Stephen Cavanaugh, an inmate incarcerated by the Nebraska Department of Corrections, filed a civil rights lawsuit alleging that prison staff repeatedly discriminated against him by not allowing him to meet for worship services and classes, or to wear religious clothing and pendants. Cavanaugh says that he is a “Pastafarian.” According to the church’s website, Pastafarians believe that the Flying Spaghetti Monster created the world and pirates were its initial followers. They are also known to wear cooking colanders on their heads.
Prison officials denied Cavanaugh’s requests, finding that Pastafarians were a parody. However, Cavanaugh asserts that the religion is real and that he was a Pastafarian even before he came to prison, with tattoos as proof. Cavanaugh alleges that the only reasons his religious requests were denied was because they do not conform to the ‘traditional’ Abrahamic belief structure.
Cavanaugh isn’t the first Pastafarian to challenge the government. In Kansas, a Pastafarian protested the Kansas Board of Education’s decision to allow intelligent design to be taught in public schools and demanded that Flying Spaghetti Monsterism be taught in schools. In Oklahoma, a woman was allowed to wear a colander on her head in her driver’s license pictures because she said it was part of her religious headgear.
Although the public may laugh off Cavanaugh’s complaint as another frivolous inmate lawsuit, his complaint demonstrates the challenges that the Religious Land Use and Institutionalized Persons Act (RLUIPA) have caused for prisons.
RLUIPA states that no government shall substantially burden an inmate’s religious exercise unless the government shows that the burden is the least restrictive means toward a compelling government interest.
There has been a trend of the courts to bypass an analysis of whether an inmate’s claimed religion is actually a legitimate religion and whether their claimed belief is actually a tenet of that faith. Typically all an inmate has to do, for many courts, is say is that he “sincerely” has a religious belief, and then the burden shifts to the prison to show that 1) they have a compelling government interest in regulating the inmate’s religious beliefs; and 2) that it is the least restrictive way to do so. The courts have often rejected budget concerns as a compelling government interest, and only allow prisons to regulate religious requests if there are security concerns (ignoring the fact that budget concerns and safety are often intertwined).
For example, in one case, an inmate claimed that he was a Theravada Buddhist and needed a vegan diet with vegan food prepared in a vegan kitchen. Even though the inmate had no authority showing that Theravada Buddhism requires a vegan diet, the court bypassed this issue and went directly to whether the prison lawfully rejected the inmate’s requests for these meals. Further, although the prison presented undisputed evidence that it would have to go to Whole Foods to specially fulfill the inmate’s request and it would cost over 30 times as much as a regular inmate meal (including travel of a prison employee), the court denied the prison’s motion for summary judgment.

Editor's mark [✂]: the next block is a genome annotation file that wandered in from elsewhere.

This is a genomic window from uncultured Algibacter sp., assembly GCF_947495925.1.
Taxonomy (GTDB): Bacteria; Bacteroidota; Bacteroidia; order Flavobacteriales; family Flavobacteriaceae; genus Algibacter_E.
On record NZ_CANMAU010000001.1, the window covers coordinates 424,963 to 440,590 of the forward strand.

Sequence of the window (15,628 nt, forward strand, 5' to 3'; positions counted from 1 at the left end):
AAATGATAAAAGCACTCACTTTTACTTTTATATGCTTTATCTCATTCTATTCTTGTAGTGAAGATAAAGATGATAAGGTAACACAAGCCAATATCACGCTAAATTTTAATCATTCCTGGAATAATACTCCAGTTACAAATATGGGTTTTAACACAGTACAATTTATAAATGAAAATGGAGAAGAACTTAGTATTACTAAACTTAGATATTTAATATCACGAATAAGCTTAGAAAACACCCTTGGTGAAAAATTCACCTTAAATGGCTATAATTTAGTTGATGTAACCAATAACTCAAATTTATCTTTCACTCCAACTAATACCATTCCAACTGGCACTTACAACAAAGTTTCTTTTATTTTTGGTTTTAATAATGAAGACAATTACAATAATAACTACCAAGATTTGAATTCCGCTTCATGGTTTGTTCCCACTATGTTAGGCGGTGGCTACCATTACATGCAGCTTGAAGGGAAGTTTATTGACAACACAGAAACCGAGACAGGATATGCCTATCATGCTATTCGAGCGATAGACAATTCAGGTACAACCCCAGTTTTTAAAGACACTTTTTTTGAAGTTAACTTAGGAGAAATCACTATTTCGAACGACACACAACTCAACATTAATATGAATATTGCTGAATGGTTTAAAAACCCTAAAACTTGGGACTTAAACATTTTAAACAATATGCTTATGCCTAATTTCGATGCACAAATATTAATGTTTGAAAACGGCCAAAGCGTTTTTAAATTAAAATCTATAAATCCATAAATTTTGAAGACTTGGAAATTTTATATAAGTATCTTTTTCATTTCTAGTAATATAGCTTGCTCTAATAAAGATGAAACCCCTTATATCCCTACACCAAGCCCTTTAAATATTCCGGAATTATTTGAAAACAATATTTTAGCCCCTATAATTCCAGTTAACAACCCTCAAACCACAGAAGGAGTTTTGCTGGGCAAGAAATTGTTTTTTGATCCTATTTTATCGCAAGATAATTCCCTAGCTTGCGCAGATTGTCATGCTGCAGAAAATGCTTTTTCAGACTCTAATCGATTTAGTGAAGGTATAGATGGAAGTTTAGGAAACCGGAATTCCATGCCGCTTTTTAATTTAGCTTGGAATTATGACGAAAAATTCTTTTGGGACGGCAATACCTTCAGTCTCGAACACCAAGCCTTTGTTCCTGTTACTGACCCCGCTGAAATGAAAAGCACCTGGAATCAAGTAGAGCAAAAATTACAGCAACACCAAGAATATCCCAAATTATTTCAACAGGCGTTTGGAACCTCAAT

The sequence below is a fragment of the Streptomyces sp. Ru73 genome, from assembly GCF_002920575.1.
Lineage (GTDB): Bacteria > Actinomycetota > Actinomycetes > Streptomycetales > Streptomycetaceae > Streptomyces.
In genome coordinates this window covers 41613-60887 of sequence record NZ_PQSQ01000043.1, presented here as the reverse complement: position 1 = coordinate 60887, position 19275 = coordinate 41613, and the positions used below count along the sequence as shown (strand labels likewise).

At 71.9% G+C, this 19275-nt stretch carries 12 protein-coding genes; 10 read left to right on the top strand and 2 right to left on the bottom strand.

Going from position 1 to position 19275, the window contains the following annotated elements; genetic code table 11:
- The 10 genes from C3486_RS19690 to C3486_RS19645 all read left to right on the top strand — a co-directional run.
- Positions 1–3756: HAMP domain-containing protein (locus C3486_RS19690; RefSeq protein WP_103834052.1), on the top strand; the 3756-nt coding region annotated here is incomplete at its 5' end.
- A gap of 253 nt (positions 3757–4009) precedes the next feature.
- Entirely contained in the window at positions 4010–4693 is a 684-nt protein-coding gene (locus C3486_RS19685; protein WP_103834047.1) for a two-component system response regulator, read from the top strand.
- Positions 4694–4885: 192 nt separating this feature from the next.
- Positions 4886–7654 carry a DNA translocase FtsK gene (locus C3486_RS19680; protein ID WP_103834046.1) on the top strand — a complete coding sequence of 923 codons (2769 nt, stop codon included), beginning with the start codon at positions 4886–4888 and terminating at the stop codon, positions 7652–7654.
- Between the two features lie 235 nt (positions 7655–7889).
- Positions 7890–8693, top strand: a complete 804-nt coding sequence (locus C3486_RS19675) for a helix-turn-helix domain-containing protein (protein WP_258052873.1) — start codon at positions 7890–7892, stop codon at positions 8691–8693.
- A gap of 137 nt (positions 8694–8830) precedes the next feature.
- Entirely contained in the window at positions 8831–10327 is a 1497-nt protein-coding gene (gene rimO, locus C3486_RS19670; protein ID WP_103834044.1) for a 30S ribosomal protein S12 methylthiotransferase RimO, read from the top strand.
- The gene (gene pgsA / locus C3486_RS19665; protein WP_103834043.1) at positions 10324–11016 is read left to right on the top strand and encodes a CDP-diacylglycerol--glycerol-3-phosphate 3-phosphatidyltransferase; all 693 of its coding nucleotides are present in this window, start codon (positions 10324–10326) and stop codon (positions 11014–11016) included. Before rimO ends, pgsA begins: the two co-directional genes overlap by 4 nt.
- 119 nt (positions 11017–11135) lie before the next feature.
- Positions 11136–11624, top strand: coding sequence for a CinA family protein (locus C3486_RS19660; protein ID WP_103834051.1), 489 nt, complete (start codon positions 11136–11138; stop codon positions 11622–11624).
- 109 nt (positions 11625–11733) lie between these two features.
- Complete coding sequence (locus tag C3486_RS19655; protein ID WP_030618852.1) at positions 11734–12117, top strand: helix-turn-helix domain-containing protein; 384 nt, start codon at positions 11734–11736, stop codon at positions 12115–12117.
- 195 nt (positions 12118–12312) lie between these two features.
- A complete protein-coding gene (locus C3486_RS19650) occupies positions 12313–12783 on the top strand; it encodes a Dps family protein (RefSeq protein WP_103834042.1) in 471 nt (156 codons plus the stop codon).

In sum, the problem with the current state of RLUIPA is that the courts’ understandable reluctance to examine whether a religion or religious belief is legitimate (which would create other First Amendment issues) has opened the floodgates to costly inmate requests. This has put prisons in the impossible situation of trying to accommodate various religious requests or fear being sued. For example, in Nebraska, where Cavanaugh sued based on Pastafarianism, the Department of Corrections already recognizes 20 different religions, including the House of Yahweh, Rastafarianism, and Satanism. California similarly recognizes dozens of religions.
Currently, the Supreme Court is evaluating the application of RLUIPA in the Holt v. Hobbs case. In that case, the issue is whether the Arkansas Department of Correction’s grooming policy violates RLUIPA. With inmate RLUIPA cases getting more attention, it might be a good time for the courts and Congress (who initially wrote and passed RLUIPA with overwhelming bipartisan support) to reassess the state of the law. They need to realize that requests like Cavanaugh’s are not uncommon and are becoming the norm in many prisons. As we have mentioned in previous newsletters, in various lawsuits there have been Native American inmates claiming that they cannot have food touched by menstruating women, House of Yahweh inmates claiming that their Kosher meals must include produce that has been picked from a tree of at least three years of age, and Odinist inmates requesting to drink mead. These examples demonstrate the need for reform.
If courts are not going to scrutinize a religion to determine if it is genuine and what its tenets are, and only consider whether the inmate sincerely believes the request, then prison officials should be given more deference as to whether accommodating each request poses an undue administrative or fiscal burden on the institution.
*This article is reprinted with the permission of Kristina Doan Gruenberg of Burke, Williams, Sorensen LLP.